Parishes, schools look at new ways to do fundraisers

Youths enjoy a hayrack ride at St. Vincent School–Keokuk’s annual fall carnival on Oct. 4. Parishes and schools in the Diocese of Davenport are looking at new ways to do fundraisers amid the COVID-19 pandemic.

By Anne Marie Amacher and Lindsay Steele
The Catholic Messenger

When St. Vincent School in Keokuk opted to move its annual fall carnival outdoors this year in light of the pandemic, organizers weren’t sure what to expect. “We started the process with limiting our expectations,” said parent and school board member Kendra Abfalter. “We had to envision a whole new outdoor setting and formulate a plan to sanitize each part of the process.”

Weather, too, was a potential obstacle. The forecast called for rain on the day of the carnival, which raises money for the Home and School Association, so organizers moved it back a day. “Luckily, we were blessed with the generous support of our parish members, school staff and parents, which resulted in last-minute volunteers, some incredible silent auction donations and money donations,” Abfalter said.

The coronavirus pandemic has caused many parishes and schools to think twice about hosting annual fall festivals and fundraisers. Parish representatives in the diocese say some activities have been impossible to host due to social distancing requirements.
St. Alphonsus Parish in Davenport traditionally hosts its fall festival in August. It includes a country store (garage sale) for three days, with a Mass and a festival on Saturday evening, said Paige King of the parish’s office staff. “We decided to cancel the Country Store completely because it’d be nearly impossible to social distance and keep things sanitized. The festival gathering was also cancelled.”


Still, like many parishes in the Diocese of Davenport, St. Alphonsus worked to make sure at least some of the usual traditions continued — in their case, the silent auction and raffle. Parishioners brought baskets to the parish office; staff uploaded photos and item lists to the website, where people could bid. “It actually worked out really well, considering we had never done anything like this before,” King said. The parish mailed raffle tickets to parishioners, so they could sell tickets from home. “We had donations from several local business and an overwhelming amount of support from our parishioners.”

Taking a cue from St. Alphonsus Parish, Holy Family Parish in Davenport is trying a basket raffle this year to replace the annual bazaar held in early November. Both parishes share a pastor, along with St. Peter Parish in Buffalo. Holy Family parishioner Diane Lannan said people have donated 17 baskets so far. “We are going to display them in Enright Hall beginning Oct. 31. Parishioners can bid at the church, by email or text. I will send via email the current bids after the weekend Masses and at the end of each week.”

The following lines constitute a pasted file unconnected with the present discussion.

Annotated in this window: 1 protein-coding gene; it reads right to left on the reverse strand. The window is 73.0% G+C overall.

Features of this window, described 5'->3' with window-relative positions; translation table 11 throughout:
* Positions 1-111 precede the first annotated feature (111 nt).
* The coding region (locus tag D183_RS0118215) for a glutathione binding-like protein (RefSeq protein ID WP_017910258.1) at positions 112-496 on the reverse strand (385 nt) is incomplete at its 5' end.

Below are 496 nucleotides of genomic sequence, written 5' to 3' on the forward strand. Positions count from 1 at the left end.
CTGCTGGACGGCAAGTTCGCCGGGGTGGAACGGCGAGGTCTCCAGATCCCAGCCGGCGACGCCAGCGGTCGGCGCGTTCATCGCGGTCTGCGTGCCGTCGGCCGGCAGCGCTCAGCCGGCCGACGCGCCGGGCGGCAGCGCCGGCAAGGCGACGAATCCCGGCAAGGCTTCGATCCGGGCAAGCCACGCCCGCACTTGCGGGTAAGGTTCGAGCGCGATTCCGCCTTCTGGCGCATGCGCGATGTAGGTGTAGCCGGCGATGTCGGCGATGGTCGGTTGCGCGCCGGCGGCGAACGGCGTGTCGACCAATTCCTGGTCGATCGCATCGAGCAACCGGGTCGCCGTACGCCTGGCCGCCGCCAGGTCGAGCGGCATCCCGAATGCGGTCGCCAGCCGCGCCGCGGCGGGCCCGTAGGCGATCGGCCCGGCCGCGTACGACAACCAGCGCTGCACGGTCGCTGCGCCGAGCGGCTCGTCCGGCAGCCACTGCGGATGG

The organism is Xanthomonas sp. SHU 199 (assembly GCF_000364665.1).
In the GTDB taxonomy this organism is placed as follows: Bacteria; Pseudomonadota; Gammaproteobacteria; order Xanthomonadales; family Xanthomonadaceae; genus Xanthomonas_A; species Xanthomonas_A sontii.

Lourdes Catholic School in Bettendorf held its annual Starry Night as a virtual event this year, said Megan Stopulos, Home and School Association president. “It was very successful.” The parish and school did cancel the fall festival and Trunk or Treat, which helps fund the seventh- and eighth-grade class trip to Wash­ington, D.C. To raise funds for the trip, students will decorate yards with Halloween decorations Oct. 30. Members of the Lourdes community will drive by homes and pay to vote for their favorite yards. “It’s the first time we’ve had to do anything like this, but we are hoping it’s a good success to help fund this trip,” Stopulos said.

Father Hai Dinh, parochial vicar at St Joseph Parish in Columbus Junction, said the parish hoped its traditional event, the Harvest Breakfast, would take place the first Saturday of November. However, because large gatherings are not recommended this year, “We will be having a virtual Harvest Breakfast fundraiser. Instead of buying and donating supplies for breakfast, we are asking our parishioners to make a cash donation for the amount of supplies they would buy and for the amount of their breakfast tickets.”

For St. Vincent School in Keokuk, the outdoor festival format proved to be popular; Abfalter said the event exceeded expectations, even with the last-minute date change. “We were stunned to learn that our attendance and our end profits turned out to be higher than the last several years for this same event.”

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